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Amazon Said Its Data Breach Was Due To A "Technical Error" And Discloses Few Breach Details

Amazon logo Amazon.com, the online retail giant, confirmed that it experienced a data breach last Wednesday. CBS News reported:

"Amazon said a technical error on its website exposed the names and email addresses of some customers. The online retail giant its website and systems weren't hacked. "We have fixed the issue and informed customers who may have been impacted," said an Amazon spokesperson. An Amazon spokesman didn't answer additional questions, like how many people were affected or whether any of the information was stolen."

A check of the press center and blog sections with the Amazon.com site failed to find any mentions of the data breach. The Ars Technica blog posted the text of the breach notification email Amazon sent to affected users:

"From: Amazon.com
Sent: 21 November 2018 10:53
To: a--------l@hotmail.com
Subject: Important Information about your Amazon.com Account

Hello,
We’re contacting you to let you know that our website inadvertently disclosed your name and email address due to a technical error. The issue has been fixed. This is not a result of anything you have done, and there is no need for you to change your password or take any other action.

Sincerely,
Customer Service
http://Amazon.com"

What? That's all? No link to a site or to a page for customers with questions?

This incident is a reminder that several things can cause data breaches. It's not only when cyber-criminals break into an organization's computers or systems. Human error causes data breaches, too. In some breaches, employees collude with criminals. In some cases, sloppy data security by outsource vendors causes data breaches. Details matter.

Typically, organizations affected by data breaches hire external security agencies to conduct independent, post-breach investigations to learn important details: when the breach started, how exactly the breach happened, the list of data elements unauthorized users accessed/stole, what else may have happened that wasn't readily apparent when the incident was discovered, and key causal events leading up to the breach -- all so that a complete fix can be implemented, and so that it doesn't happen again.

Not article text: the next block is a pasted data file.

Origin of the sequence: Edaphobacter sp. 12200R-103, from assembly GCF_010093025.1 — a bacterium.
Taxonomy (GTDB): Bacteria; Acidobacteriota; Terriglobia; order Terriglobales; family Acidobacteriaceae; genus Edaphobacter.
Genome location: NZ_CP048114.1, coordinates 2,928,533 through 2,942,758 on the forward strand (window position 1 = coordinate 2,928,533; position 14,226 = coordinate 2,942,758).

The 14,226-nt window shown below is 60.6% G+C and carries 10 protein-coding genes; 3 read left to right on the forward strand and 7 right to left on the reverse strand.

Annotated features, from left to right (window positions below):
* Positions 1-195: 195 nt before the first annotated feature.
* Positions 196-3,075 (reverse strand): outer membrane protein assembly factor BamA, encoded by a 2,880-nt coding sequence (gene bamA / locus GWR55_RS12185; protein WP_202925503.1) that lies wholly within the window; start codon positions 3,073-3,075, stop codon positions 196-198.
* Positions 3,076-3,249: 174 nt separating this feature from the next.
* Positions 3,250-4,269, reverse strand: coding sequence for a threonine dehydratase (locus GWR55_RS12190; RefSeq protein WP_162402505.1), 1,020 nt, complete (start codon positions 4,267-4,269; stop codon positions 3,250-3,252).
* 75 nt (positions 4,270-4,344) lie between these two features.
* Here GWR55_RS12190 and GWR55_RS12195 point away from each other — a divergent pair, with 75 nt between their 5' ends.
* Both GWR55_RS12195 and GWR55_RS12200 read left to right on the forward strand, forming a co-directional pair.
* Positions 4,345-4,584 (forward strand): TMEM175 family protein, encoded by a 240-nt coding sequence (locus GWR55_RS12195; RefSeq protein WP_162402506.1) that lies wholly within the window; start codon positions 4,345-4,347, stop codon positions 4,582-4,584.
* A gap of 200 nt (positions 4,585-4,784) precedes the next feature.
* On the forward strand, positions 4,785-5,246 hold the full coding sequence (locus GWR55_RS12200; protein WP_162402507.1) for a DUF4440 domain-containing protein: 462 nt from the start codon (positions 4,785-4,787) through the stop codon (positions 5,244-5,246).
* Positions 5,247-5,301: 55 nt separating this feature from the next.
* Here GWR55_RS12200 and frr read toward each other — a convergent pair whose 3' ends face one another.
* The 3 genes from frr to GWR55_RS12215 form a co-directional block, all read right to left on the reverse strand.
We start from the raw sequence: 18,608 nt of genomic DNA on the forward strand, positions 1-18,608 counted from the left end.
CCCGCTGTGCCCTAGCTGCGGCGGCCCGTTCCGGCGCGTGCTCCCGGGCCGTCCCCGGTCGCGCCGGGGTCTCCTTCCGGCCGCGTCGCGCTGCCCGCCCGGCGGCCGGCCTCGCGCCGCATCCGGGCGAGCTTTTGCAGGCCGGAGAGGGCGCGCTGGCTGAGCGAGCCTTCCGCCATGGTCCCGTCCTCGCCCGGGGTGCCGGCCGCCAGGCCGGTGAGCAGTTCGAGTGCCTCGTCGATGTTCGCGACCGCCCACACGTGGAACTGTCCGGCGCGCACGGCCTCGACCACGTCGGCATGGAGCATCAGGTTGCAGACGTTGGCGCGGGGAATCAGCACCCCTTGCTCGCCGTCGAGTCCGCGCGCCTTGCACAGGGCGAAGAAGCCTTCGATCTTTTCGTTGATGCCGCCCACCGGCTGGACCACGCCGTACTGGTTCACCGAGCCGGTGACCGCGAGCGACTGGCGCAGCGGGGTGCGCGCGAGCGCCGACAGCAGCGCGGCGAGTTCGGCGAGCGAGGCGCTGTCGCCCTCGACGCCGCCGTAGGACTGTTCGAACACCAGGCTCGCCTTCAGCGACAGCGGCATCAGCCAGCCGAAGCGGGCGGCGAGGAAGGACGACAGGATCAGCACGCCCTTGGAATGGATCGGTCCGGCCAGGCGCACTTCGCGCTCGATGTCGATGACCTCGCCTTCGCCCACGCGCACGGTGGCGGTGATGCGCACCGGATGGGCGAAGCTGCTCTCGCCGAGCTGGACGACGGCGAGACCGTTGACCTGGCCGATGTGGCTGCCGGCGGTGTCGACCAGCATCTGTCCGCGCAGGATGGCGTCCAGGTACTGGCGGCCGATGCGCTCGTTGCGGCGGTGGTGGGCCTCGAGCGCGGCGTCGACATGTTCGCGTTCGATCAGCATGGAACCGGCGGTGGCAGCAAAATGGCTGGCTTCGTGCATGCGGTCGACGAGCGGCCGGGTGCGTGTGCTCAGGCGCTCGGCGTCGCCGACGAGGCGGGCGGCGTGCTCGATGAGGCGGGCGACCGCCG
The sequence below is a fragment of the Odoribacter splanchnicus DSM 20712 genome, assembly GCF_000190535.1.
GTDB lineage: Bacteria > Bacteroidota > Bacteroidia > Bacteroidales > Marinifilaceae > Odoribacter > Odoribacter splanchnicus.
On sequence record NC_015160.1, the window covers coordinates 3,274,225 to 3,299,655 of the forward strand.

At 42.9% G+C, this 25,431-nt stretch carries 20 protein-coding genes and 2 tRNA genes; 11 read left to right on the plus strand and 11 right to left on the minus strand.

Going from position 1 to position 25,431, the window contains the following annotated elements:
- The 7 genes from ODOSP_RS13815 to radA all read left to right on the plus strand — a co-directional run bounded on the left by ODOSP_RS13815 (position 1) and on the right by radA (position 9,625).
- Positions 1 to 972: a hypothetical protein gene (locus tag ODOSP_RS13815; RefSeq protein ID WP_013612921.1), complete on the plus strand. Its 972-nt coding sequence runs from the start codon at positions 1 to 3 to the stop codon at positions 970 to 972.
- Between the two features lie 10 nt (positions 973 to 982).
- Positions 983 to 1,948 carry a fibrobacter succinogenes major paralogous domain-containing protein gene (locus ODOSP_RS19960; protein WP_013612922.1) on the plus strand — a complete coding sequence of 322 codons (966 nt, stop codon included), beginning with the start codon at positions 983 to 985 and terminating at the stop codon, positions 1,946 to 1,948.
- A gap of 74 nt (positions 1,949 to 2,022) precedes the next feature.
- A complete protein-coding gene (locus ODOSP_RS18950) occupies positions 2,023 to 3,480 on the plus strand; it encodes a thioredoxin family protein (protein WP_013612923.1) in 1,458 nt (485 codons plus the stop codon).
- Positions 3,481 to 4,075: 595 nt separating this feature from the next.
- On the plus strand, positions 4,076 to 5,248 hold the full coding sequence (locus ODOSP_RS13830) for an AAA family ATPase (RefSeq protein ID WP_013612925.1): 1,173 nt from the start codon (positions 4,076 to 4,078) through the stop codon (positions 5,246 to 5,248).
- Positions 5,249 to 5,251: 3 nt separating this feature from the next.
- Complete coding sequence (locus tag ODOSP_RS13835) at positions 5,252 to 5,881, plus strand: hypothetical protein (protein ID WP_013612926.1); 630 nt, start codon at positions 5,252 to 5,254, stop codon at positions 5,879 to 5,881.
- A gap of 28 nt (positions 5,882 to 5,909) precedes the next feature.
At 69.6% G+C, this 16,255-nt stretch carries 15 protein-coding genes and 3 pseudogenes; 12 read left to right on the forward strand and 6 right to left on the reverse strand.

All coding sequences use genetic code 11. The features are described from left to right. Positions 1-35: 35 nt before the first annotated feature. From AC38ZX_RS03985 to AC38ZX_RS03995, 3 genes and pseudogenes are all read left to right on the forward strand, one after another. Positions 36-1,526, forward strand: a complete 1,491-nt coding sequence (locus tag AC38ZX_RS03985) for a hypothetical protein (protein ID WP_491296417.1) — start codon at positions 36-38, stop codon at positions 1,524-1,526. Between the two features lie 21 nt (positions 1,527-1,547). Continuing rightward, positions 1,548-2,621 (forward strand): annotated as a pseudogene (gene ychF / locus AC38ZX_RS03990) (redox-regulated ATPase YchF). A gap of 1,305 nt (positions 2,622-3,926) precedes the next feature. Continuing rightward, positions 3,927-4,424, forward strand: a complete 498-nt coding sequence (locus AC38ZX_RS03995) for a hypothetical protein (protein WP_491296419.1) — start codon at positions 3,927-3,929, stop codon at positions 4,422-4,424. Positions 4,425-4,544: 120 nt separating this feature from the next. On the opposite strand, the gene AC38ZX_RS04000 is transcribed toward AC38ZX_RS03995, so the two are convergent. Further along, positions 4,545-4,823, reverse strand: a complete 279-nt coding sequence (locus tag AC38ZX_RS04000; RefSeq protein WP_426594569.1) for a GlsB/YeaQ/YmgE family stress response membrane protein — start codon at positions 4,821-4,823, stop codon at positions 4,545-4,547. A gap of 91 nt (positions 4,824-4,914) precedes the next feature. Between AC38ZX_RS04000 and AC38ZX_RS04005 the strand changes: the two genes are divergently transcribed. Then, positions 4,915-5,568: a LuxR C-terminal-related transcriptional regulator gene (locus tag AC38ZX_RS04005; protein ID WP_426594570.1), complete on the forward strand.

Who made the "technical error?" Who discovered it? What caused it? How long did the error exist? Who fixed it? Were specialized skills or tools necessary? What changes were made so that it won't happen again? Amazon isn't saying. If management decided to skip a post-breach investigation, consumers deserve to know that and why, too.

Often, the breach starts long before it is discovered by the company, or by a security researcher. Often, the fix includes several improvements: software changes, employee training, and/or improved security processes with contractors.

So, all we know is that names and email addresses were accessed by unauthorized persons. If stolen, that is sufficient to do damage -- spam or phishing email messages, to trick victims into revealing sensitive personal (e.g., usernames, passwords, etc.) and payment (e.g., bank account numbers, credit card numbers, etc.) information. It is not too much to ask Amazon to share both breach details and the results of a post-breach investigation.

Executives at Amazon know all of this, so maybe it was a management decision not to share breach details nor a post-breach investigation -- perhaps, not wanting to risk huge Black Friday holiday sales. Then again, the lack of details could imply the breach was far worse than management wants to admit.

Either way, this is troublesome. It's all about trust. When details are shared, consumers can judge the severity of the breach, the completeness of the company's post-breach response, and ideally feel better about continuing to shop at the site. What do you  think?

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